Wednesday, December 16, 2015

Durf's Top Albums, Songs, and Concerts of 2015

 The only thing more taxing than winning the NBA Championship is growing a sweet-ass beard and coming to terms with this year's amazing releases.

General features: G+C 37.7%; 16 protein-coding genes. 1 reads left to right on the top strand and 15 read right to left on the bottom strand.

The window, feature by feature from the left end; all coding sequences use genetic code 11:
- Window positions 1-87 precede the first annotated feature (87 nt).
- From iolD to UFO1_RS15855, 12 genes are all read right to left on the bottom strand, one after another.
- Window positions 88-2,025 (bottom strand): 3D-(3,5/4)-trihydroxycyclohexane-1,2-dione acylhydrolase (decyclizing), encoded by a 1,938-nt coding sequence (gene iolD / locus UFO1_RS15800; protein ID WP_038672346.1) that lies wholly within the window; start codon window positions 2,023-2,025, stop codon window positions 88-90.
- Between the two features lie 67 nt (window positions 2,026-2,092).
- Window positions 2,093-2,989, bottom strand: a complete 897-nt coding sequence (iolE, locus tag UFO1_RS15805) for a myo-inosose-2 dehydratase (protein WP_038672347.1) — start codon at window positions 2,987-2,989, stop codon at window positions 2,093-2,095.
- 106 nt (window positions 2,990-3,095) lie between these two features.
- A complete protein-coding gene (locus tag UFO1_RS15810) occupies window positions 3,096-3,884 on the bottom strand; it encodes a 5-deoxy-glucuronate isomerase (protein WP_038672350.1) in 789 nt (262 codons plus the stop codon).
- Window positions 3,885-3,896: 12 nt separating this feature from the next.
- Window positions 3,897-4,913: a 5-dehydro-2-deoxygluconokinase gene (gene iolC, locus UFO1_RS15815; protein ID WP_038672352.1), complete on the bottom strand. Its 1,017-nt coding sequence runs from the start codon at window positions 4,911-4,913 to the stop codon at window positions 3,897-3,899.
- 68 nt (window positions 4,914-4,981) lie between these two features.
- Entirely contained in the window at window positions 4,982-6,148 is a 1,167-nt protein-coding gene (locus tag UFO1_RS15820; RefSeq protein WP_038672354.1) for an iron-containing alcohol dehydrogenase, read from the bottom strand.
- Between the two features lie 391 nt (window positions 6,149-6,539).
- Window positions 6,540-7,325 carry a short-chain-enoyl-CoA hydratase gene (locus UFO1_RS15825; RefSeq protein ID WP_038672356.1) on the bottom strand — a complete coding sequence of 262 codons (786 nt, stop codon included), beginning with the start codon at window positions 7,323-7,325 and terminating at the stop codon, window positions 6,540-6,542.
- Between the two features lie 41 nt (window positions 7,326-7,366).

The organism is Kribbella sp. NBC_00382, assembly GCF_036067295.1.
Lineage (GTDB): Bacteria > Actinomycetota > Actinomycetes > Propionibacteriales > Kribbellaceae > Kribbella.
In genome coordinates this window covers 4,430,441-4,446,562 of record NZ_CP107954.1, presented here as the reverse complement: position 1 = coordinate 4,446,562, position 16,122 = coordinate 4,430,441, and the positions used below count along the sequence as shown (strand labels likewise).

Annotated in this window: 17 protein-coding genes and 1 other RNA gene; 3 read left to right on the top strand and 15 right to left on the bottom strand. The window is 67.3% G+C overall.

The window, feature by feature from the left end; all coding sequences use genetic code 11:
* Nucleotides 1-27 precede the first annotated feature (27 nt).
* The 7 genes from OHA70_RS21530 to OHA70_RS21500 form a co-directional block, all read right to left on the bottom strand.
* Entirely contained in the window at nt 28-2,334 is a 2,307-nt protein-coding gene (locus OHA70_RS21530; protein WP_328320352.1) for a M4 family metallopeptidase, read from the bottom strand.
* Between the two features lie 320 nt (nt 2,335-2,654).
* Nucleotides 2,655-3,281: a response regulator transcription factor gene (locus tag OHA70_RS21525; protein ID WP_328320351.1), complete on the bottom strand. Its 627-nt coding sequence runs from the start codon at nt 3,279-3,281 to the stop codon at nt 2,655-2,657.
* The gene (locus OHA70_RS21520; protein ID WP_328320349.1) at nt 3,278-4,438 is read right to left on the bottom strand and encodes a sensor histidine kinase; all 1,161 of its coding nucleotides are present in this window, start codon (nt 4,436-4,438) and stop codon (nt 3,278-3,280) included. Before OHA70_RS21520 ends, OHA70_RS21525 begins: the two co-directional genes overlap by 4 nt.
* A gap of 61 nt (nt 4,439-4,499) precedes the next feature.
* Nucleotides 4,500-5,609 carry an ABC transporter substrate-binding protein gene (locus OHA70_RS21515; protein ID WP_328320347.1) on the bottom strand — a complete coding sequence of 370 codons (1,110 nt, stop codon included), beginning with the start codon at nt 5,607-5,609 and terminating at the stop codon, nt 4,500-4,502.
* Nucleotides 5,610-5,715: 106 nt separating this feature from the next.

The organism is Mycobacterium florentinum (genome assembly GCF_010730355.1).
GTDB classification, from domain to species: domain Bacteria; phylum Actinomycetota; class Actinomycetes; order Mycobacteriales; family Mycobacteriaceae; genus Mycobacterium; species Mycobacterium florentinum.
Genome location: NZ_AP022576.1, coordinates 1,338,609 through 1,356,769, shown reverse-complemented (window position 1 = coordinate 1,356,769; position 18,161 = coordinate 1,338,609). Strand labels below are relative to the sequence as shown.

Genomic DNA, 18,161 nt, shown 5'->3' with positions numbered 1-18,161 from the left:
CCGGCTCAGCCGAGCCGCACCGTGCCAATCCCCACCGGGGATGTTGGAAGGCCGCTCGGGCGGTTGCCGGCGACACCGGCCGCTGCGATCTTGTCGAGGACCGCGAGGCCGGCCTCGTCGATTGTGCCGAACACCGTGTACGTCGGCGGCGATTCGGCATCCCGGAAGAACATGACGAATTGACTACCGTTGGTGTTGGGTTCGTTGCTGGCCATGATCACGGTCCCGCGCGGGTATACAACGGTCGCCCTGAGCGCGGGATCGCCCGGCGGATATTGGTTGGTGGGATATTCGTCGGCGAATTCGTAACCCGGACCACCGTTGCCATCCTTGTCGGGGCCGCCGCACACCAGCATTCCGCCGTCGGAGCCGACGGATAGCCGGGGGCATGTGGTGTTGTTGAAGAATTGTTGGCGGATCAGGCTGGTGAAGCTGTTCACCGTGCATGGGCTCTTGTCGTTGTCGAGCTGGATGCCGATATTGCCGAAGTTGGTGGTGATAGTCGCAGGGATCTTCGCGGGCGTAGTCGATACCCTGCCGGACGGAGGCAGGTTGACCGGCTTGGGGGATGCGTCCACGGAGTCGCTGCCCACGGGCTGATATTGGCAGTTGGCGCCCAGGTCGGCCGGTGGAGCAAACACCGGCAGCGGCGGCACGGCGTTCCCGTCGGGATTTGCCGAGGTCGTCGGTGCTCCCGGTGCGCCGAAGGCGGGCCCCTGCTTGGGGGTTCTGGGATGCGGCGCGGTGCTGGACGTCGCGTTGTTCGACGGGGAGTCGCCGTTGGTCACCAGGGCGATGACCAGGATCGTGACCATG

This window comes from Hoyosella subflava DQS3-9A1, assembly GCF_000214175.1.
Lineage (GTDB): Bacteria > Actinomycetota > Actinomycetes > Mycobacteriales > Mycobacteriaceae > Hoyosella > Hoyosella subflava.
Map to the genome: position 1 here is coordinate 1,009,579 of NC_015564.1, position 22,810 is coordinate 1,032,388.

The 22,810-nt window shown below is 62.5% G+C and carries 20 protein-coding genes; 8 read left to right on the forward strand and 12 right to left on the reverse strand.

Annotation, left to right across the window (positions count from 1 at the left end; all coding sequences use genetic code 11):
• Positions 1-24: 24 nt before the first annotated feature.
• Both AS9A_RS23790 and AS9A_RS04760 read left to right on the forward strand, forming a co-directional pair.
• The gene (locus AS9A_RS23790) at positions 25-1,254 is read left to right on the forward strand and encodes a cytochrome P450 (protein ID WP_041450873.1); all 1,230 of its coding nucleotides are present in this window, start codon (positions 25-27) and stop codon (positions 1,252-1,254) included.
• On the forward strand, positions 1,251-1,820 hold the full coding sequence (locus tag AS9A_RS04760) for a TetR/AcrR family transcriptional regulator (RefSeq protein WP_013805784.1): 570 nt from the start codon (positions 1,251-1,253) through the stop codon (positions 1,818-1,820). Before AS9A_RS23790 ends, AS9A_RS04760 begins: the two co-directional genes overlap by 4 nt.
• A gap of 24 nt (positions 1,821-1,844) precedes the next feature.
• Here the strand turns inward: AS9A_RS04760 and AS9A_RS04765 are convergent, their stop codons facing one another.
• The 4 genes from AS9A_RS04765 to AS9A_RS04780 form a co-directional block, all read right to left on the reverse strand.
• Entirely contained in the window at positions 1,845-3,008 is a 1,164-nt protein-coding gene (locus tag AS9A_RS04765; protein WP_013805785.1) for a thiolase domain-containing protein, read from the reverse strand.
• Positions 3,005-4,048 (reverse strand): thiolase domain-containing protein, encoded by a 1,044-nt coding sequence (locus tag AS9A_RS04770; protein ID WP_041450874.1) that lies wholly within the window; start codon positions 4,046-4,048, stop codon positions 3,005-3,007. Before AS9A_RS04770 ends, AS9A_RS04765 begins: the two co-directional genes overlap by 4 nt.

Another year in the books, and what a pretty solid year it's been.  Personally, it's been a wonderfully fulfilling year, as the Durfette and I got married and settled into the domestic bliss that is Sunday brunch home brewing.  Musically, it's been another year of outstanding releases and phenomenal concerts.  Unsurprisingly, the deeper one goes into this rabbit hole of heavy music, the more there is to sift through and enjoy, and the good news is that this cornucopia of options means its easier than ever before to find music that you fall in love with and play repeatedly.  The bad news is that sometimes you miss things.  As I began putting my year end list together, there are a number of albums that could potentially be here, had I not discovered them only recently - Horrendous' Anareta, Tribulation's The Children of the Night, Sunn O)))'s wonderful Kannon, Baroness' Purple - and I must admit, the lack of a complete encapsulation of the year is bothering me more this year than it ever has in years past.